Placement of supraglottic airway devices.
Surgical airway secure including cricothyroidotomy, tracheostomy, securing the airway with a ridged bronchoscope.
However, blow-by oxygen administration, mask ventilation providing positive pressure and insertion of oral/nasal airway are not included as advanced airway management.
Inclusion criteria: We will enrol cases that meet all of the following criteria.
Children <18 years of age undergoing general anaesthesia or sedation for both scheduled and emergency surgery and/or test procedures conducted by anaesthesiologists or anaesthesia providers under the supervision of anaesthesiologists.
The cases that receive advanced airway management at least once during general anaesthesia or sedation (eg, a tracheal intubation performed during general anaesthesia with mask ventilation will be included).
General anaesthesia or sedation is performed in operating suites, catheterisation laboratory rooms, rooms for radiological imaging and procedures (eg, CT, MRI, radiation therapy) or general ward.
Exclusion criteria: We will exclude cases that meet at least one of the following criteria.
Emergency cases outside operating suites where anaesthesiologists are consulted for airway management for resuscitation.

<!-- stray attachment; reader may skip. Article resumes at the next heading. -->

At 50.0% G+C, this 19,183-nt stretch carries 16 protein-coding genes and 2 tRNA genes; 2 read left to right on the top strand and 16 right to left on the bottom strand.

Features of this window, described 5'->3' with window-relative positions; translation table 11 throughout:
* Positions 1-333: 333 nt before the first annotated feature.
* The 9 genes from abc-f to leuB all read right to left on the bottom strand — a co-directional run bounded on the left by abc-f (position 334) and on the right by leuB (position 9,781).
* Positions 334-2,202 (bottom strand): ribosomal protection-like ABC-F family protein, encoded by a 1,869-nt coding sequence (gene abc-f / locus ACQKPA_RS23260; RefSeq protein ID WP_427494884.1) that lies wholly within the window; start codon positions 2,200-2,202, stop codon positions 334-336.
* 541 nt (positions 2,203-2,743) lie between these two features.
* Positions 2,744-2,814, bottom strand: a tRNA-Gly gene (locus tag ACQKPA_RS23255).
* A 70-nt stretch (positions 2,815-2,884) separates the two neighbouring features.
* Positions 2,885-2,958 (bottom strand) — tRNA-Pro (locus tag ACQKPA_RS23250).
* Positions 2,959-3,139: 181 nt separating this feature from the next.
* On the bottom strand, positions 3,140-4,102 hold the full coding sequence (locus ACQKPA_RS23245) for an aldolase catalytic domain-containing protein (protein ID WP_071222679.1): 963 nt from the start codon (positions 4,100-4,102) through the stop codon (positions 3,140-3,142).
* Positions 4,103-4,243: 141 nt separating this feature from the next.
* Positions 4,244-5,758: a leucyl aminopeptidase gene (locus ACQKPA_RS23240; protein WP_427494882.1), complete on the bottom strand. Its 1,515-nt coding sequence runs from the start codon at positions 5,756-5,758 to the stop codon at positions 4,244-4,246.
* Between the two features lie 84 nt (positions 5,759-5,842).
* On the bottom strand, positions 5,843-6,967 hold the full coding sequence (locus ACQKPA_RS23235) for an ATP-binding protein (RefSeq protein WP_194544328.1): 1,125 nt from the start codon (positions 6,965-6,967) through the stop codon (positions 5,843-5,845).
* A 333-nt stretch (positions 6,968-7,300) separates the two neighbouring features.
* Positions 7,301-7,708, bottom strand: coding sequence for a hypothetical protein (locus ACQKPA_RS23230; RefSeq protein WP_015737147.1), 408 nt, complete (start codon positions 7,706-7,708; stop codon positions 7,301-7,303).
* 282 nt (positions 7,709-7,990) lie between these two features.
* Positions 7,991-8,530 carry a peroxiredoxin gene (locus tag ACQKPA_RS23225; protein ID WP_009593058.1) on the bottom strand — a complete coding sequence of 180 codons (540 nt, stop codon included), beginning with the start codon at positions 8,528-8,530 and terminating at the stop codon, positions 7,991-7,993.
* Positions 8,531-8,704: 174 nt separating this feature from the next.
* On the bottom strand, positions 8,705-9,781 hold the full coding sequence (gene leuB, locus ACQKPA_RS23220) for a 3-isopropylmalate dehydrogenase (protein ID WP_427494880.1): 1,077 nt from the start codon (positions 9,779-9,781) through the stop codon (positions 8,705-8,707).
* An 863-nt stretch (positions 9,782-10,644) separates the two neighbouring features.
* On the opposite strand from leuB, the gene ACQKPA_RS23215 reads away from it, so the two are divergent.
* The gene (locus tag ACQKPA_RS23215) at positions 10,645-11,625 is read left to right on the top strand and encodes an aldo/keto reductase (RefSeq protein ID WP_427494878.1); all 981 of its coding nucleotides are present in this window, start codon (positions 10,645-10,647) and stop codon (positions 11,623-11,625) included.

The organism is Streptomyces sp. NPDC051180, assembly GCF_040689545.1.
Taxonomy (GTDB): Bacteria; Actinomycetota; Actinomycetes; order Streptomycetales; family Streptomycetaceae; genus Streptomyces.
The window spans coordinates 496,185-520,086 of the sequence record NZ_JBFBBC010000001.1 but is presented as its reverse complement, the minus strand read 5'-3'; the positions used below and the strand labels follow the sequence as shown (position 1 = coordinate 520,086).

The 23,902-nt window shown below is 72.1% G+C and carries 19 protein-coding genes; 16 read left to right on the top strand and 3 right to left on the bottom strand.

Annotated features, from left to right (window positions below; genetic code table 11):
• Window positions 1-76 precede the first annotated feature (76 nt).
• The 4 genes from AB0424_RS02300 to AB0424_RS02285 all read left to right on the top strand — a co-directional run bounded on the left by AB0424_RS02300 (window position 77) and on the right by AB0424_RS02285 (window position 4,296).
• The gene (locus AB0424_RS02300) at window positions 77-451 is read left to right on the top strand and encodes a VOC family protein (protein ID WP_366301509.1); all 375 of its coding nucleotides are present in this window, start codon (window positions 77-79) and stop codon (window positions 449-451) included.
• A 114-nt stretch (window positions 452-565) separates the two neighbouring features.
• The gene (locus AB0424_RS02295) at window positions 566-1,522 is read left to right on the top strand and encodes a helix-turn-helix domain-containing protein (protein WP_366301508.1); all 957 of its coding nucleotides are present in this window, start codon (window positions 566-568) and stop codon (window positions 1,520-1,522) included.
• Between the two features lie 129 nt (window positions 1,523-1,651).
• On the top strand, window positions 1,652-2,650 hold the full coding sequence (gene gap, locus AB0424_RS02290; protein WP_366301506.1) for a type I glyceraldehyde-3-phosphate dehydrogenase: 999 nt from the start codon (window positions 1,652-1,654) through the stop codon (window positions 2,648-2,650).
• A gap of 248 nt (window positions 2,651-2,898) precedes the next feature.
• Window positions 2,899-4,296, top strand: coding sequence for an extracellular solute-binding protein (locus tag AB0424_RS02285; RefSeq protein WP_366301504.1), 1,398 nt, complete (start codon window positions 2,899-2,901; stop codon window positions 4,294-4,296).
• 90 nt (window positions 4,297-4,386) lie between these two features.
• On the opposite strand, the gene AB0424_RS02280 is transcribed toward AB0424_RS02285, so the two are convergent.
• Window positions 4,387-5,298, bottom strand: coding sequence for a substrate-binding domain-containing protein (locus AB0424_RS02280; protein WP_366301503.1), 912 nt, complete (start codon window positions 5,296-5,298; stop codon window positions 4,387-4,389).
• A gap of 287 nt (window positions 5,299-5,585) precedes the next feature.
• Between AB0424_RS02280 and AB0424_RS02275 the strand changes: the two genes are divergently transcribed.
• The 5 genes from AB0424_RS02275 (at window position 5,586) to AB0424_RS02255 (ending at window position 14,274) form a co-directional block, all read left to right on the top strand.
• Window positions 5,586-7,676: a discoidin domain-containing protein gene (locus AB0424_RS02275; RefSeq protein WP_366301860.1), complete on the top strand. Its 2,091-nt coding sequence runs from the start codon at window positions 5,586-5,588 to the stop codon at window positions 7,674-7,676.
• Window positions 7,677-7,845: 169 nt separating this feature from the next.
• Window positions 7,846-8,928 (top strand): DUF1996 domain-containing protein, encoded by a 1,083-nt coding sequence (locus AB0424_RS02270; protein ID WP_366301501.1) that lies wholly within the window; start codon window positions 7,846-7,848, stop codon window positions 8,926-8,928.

Cases where airway management is performed in the emergency department and intensive care unit.
Duplicate cases during the study period.
Patients or their families who refuse to provide their medical information for the current study through the opt-out procedure.
This registry-based cross-sectional study will prospectively collect data regarding the characteristics of patients and surgery, disciplines of anaesthesia providers, practice of airway management, occurrence of AEs and treatments for AEs (tables 1–3).
In addition, the specific number assigned for each anaesthesia provider is reported for each attempt to secure the airway (table 3).
The practice of airway management includes reasons to start the airway management, medication administered during the airway management, results of securing the airway, route of securing the airway, types of devices to secure the airway, types and sizes of tracheal tube/supraglottic airway device, presence of cricoid pressure/external laryngeal manipulation and percentage of glottic opening score (table 3).
AEs include cardiac arrest (survival or death), laryngospasm, upper airway obstruction, severe cough, bronchial intubation, oesophageal intubation, vomiting, hypotension, hypertension, tooth injury, pneumothorax, mediastinal emphysema, bronchospasm, atelectasis, pulmonary oedema, stridor, airway trauma, arrhythmia, agitation and dislodgement of airway securing devices (table 3).
Data quality control
This study applies site-specific research leaders’ data verification system to minimise reporting and selection biases. Site-specific research leaders for this study were preassigned to each institutional research group before initiating data collection.